The ABI (Association of British Insurers) have called for an overhaul of the way in which people learn to drive.
The ABI pointed out that drivers aged 17-24 are responsible for a disproportionately high number of crashes. Of course, this information is nothing new. It has long been known that drivers aged 17-24 make up less than 10% of the total number of drivers on the road yet are involved in 50% of injury-causing crashes between 10pm and 5am, 50% of single vehicle crashes and nearly 50% of crashes in the rain. They also account for almost a third of failed roadside breathalyser tests.
Bearing these facts in mind, it’s hardly surprising to hear that the ABI want new drivers to be prevented from driving at night and to face a lower alcohol limit than experienced drivers.
To balance the need for extra training, the ABI have suggested that new drivers should be allowed to start driving lessons when they are aged 16-and-a-half rather than the current age of 17.
Otto Thoresen, Director General of the ABI, spoke out about the need to increase boost the safety of young drivers, saying: “Radical action is needed to reduce the tragic waste of young lives on our roads, especially among the 17 to 24 age group.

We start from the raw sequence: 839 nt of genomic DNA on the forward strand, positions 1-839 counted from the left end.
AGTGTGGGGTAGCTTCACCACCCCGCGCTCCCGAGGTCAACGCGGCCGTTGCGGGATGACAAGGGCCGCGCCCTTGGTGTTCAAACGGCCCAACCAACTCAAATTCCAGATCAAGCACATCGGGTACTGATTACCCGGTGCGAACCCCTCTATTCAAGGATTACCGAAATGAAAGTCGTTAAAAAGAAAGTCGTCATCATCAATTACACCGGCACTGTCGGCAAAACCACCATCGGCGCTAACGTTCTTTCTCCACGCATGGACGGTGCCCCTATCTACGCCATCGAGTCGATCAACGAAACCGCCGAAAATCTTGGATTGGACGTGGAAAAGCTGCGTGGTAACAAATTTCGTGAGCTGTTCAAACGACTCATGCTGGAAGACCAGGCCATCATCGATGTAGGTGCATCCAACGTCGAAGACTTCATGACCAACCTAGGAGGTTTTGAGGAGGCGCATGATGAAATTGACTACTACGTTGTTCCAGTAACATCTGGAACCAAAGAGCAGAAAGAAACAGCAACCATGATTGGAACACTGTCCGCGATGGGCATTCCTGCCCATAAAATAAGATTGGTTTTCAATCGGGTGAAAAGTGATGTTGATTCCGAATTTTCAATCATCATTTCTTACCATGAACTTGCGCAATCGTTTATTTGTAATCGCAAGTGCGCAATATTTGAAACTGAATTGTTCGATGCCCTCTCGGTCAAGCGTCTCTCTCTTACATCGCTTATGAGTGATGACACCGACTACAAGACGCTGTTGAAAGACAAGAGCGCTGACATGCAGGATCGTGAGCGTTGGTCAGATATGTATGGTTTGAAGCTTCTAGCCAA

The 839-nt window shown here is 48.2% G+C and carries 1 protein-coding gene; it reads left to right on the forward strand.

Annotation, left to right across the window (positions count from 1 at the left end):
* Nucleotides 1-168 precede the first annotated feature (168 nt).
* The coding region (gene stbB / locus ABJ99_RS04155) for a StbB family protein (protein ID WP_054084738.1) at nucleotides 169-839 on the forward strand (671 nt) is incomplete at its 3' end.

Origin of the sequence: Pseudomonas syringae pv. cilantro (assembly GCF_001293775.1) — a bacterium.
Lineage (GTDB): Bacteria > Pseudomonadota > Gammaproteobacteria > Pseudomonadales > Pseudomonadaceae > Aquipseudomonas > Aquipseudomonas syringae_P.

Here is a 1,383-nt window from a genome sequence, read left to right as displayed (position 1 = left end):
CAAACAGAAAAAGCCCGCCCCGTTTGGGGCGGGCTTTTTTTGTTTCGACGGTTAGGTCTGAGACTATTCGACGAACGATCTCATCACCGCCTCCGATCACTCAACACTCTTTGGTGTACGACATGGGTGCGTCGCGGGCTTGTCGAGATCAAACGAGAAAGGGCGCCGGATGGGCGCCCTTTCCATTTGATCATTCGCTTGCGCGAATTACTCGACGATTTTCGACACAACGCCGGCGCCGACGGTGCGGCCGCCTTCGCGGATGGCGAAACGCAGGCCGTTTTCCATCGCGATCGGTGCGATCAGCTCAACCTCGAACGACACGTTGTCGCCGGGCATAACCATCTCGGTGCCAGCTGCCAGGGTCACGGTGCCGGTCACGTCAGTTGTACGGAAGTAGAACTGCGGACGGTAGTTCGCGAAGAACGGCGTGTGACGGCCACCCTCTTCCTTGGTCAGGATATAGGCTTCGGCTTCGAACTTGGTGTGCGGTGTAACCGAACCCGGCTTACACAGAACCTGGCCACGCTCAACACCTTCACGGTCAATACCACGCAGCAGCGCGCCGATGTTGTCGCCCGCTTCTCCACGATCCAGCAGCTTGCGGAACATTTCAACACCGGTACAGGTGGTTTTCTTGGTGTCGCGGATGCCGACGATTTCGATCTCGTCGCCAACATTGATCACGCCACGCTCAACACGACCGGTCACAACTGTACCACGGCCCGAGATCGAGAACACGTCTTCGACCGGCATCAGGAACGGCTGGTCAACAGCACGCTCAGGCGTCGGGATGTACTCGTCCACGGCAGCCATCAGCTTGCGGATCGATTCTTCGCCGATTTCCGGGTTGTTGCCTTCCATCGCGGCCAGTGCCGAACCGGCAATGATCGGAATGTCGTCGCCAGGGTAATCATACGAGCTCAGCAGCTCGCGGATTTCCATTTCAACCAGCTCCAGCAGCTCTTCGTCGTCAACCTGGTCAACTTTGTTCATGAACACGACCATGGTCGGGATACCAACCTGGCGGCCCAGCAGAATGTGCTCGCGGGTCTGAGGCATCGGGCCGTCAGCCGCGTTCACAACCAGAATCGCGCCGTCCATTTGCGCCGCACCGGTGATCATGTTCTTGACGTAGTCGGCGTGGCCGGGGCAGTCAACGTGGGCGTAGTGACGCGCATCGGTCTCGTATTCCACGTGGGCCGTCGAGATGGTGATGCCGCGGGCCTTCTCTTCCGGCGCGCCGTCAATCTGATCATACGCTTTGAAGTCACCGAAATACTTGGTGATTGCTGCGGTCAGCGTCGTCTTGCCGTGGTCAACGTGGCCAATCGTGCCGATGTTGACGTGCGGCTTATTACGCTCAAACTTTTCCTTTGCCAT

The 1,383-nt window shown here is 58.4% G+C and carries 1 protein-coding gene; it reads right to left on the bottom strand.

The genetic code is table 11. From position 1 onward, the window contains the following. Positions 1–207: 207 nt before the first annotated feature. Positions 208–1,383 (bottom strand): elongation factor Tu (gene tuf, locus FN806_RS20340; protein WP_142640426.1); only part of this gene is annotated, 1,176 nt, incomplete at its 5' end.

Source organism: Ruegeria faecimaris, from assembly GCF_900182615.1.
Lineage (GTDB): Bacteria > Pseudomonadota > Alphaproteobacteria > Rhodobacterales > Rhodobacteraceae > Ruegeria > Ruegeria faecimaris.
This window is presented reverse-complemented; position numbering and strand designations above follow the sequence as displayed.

“A car is potentially a lethal weapon, and we must do more to help young drivers better deal with the dangers of driving. Improving the safety of young drivers will also mean that they will face lower motor insurance costs.
“Northern Ireland is introducing reforms, and politicians in Westminster should follow their lead in introducing meaningful reform to help today’s young drivers become tomorrow’s safer motorists.”
So what do the ABI want?
- For learner drivers to be banned from taking intensive driving courses as their only driver training.
- To see a new ‘graduated’ licence for new drivers during their first 6 months on the road. The graduated licence would include restrictions such as:
-Limiting the amount of passengers a new driver could carry.
-Preventing new drivers from driving between 11:00pm and 4:00am unless travelling to or from work or college.
-Setting a blood alcohol limit of zero for the first six months of a new driver’s time on the road.
- They also suggest lowering the age at which you can learn to drive from 17 to 16-and-a-half.
The ABI’s report states that they are making the recommendations “primarily from a road safety perspective” but they do acknowledge that if their recommendations were implemented, insurance for young drivers would decrease. They describe lower insurance premiums as “an added benefit to society”.
Image via State Farm.